How COVID-19 is affecting the Travel and Tourism Industry
KMS Lighthouse was recently invited along with other business thought leaders to take part in a virtual travel and tourism summit hosted by The Economist. Doron Gower, our chief solution architect, was honored to participate and share his insights into how:
- Knowledge management can play a crucial role for organizations undertaking a digital transformation.
- The challenges the industry faces have shifted.
- The concept of remote working is now unparalleled when compared to earlier times.
As travel and tourism organizations continue to navigate the ongoing health crisis, there are a number of key issues corporate leadership must consider as they react to the current business shock and reshape their organizational structure for the future.
COVID-19’s Impact on Travel and Tourism
Tourist destinations around the globe are experiencing huge economic loss from the drastic decrease in travelers. The worldwide numbers are devastating:
- Forecast revenue for 2020 has been adjusted downward to just under $450 billion. That’s significantly less than 2019’s $685 billion and the original 2020 forecast of $712 billion.
- Experts are predicting a loss of at least 100.8 million jobs worldwide (51%), with the Asia-Pacific area being hit the hardest.
- The accommodation industry has suffered huge losses, with nearly seven out of 10 hotel rooms empty across the U.S. as of May 20. Airlines have seen an 80% to 90% drop in ticket sales. And tour operators have been mostly shut down.
Though no one knows when people will be able to once more travel freely, the consensus is the industry will, of course, survive. What it will look like and how it will operate, however, is still not clear.
Knowledge Management for the Travel and Tourism Industry
The hospitality industry is heavily reliant on technology. Bookings, billings, reservations, real-time updates, and online self-help are just some of the customer services that depend on it. The benefits of knowledge management for the travel and tourism industry are many but the current crisis is causing a shift from traditional uses to ones that reflect the increase in remote work.
A great example, says Doron, is the contact center. Today, he says, “each employee is their own contact center,” which means most organizations have gone from a handful of highly-staffed centers to ones that number in the hundreds or even thousands. And if that weren’t challenging enough, the pandemic has caused the number of calls agents are taking to skyrocket. Employees must be given the tools they need to adapt to their own and their customers’ changing situations.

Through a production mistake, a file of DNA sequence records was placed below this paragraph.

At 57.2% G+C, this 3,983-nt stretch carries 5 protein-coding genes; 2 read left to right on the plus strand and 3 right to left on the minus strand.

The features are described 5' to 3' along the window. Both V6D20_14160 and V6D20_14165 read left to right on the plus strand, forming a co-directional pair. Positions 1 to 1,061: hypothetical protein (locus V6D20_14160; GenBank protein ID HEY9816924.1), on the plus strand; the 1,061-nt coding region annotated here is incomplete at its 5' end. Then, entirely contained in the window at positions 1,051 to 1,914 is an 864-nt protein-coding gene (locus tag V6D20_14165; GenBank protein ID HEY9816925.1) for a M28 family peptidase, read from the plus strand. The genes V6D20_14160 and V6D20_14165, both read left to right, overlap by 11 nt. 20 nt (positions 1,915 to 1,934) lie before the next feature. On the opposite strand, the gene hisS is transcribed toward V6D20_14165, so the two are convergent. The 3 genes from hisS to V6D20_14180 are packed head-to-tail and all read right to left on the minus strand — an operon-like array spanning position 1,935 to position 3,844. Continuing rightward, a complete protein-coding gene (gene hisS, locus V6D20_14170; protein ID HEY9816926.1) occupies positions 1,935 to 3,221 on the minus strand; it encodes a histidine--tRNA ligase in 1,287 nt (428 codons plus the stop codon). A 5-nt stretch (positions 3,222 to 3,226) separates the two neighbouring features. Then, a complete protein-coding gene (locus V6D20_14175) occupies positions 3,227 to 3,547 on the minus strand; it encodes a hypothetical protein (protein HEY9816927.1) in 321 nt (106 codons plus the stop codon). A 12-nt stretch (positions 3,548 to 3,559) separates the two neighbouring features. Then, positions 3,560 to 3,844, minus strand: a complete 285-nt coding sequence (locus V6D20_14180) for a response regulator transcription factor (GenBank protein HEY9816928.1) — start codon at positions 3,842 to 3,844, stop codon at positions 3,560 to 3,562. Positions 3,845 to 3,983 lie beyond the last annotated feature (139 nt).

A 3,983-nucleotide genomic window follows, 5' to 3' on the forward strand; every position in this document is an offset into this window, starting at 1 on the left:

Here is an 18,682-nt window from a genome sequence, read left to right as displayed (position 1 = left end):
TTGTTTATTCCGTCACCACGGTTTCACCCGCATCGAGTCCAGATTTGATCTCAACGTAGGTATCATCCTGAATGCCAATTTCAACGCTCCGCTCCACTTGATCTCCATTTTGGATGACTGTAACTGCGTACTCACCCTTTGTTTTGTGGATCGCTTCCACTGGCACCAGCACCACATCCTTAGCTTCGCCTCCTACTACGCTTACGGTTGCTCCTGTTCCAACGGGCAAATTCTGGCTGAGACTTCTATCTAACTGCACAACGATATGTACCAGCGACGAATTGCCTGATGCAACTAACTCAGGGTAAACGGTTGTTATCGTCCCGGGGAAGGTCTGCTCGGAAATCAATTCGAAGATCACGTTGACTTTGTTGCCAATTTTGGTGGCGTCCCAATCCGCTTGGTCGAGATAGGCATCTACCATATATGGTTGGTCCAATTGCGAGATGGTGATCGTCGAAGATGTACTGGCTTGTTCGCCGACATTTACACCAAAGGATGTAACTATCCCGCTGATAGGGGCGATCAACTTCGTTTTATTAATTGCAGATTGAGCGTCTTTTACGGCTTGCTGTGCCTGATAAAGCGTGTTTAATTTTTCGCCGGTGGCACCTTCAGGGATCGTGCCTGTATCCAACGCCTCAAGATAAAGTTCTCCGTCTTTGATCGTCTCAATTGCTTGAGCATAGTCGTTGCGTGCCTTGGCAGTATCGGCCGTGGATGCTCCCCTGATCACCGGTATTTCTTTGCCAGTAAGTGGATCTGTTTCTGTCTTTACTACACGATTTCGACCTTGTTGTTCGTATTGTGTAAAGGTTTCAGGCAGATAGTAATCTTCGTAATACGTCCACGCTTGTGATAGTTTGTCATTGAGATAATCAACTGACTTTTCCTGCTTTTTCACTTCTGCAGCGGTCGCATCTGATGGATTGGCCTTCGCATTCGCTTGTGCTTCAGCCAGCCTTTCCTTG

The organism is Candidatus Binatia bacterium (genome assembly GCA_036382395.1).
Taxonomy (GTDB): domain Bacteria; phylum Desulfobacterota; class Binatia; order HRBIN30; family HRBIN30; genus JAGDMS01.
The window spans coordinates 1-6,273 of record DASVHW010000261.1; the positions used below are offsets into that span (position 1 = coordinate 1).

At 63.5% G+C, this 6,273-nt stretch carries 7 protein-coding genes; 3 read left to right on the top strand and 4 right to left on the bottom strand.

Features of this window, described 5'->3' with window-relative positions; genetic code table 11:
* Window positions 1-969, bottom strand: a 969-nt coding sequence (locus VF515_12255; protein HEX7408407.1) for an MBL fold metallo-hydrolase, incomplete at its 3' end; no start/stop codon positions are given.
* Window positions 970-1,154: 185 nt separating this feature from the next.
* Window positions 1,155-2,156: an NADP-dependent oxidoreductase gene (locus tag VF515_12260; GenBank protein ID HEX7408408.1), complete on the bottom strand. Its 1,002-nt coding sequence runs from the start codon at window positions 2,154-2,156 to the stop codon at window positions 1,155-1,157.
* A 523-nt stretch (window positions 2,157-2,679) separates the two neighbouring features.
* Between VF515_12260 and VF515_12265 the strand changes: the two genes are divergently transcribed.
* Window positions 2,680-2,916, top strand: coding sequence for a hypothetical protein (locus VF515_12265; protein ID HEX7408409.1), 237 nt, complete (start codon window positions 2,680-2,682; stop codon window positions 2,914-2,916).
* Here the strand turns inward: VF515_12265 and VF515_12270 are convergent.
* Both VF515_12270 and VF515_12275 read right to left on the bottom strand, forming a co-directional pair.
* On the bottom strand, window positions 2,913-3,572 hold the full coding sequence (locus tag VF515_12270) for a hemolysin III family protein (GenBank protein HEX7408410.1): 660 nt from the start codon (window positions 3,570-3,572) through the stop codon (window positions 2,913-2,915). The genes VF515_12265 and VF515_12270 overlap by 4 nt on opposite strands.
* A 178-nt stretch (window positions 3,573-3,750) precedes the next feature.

- Customers increasingly want to speak with a live person to get the service, support, and peace of mind they’re looking for.
- Employees working without their “normal desk” still need access to the ideas and concepts they typically relied on.
- Different people such as sales agents, technicians, or even customers, need slightly different types of knowledge.
The biggest challenge by far is quickly finding the right answer at the right time from the right person. KMS Lighthouse is a knowledge management solution designed to make sure all the information an employee or customer needs is readily available. Our tagline, “enhancing every interaction,” is the spirit we live by.
How quickly can KMS solutions be implemented in a crisis situation? A one-week end-to-end deployment includes knowledge base set-up, user onboarding, and 100 knowledge articles that get remote agents up and running with the quick, easy, and consistent answers they need.
Work Effectively Within a Crisis
It’s true the travel and tourism has been the hardest hit industry by COVID-19, but history tells us it has always shown a strong resilience to adapt, innovate, and grow from adversity. As the industry handles current demands and prepares for what lies ahead, there’s a pressing need to adopt new and innovative solutions that empower employees and customers alike. Knowledge management can help organizations deal with crises as they occur and plan for future emergencies while broadening and deepening agent knowledge.